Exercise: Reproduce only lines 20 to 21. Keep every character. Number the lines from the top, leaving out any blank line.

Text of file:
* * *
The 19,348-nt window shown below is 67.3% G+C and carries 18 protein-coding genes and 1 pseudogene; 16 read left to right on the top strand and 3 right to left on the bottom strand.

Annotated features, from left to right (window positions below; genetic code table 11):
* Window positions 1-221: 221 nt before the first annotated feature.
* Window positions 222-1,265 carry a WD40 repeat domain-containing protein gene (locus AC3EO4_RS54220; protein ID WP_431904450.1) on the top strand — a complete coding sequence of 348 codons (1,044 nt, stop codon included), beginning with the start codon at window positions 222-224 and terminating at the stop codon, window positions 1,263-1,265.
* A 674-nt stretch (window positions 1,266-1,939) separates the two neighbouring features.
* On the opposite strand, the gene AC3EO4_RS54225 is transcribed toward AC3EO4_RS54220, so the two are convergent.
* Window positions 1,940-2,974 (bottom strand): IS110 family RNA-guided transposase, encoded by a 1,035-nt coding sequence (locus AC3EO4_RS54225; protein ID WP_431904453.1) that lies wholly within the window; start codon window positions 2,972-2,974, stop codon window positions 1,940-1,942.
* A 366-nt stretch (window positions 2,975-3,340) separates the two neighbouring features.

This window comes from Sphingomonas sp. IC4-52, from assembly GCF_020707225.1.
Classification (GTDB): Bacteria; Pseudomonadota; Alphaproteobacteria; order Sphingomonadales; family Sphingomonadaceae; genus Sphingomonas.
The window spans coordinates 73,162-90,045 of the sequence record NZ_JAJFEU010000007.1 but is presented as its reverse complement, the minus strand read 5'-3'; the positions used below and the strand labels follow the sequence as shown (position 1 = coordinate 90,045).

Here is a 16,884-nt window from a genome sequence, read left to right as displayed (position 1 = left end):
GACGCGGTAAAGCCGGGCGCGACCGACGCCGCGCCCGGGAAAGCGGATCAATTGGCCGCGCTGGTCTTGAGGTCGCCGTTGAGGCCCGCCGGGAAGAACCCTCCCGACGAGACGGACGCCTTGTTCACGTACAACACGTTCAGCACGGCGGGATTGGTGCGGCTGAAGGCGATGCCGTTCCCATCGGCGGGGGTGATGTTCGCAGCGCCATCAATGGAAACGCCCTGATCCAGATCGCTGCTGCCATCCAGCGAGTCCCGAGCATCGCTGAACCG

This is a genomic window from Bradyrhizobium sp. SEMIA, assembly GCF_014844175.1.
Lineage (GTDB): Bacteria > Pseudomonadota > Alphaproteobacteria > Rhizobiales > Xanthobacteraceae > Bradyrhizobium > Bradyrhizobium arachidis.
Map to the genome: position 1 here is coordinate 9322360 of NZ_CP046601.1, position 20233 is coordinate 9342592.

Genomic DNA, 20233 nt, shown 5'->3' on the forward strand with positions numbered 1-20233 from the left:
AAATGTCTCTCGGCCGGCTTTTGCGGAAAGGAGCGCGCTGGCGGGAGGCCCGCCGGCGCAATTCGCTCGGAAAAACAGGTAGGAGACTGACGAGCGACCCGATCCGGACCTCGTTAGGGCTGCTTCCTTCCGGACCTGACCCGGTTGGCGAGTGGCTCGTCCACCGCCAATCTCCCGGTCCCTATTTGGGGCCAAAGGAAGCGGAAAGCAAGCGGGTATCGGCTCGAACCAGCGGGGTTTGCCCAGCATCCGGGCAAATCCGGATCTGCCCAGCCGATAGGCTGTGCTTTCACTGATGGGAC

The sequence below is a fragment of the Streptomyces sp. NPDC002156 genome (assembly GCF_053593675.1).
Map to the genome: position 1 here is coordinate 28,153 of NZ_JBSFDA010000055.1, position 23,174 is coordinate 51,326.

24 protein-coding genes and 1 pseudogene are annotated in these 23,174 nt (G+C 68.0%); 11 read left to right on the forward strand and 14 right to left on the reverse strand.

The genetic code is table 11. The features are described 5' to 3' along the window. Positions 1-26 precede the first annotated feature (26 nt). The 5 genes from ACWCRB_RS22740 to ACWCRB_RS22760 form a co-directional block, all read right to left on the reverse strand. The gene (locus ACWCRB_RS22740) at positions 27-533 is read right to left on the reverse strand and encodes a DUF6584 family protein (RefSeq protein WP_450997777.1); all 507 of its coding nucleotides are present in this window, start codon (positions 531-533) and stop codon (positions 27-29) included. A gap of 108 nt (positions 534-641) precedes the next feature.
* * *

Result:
Map to the genome: position 1 here is coordinate 28,153 of NZ_JBSFDA010000055.1, position 23,174 is coordinate 51,326.

24 protein-coding genes and 1 pseudogene are annotated in these 23,174 nt (G+C 68.0%); 11 read left to right on the forward strand and 14 right to left on the reverse strand.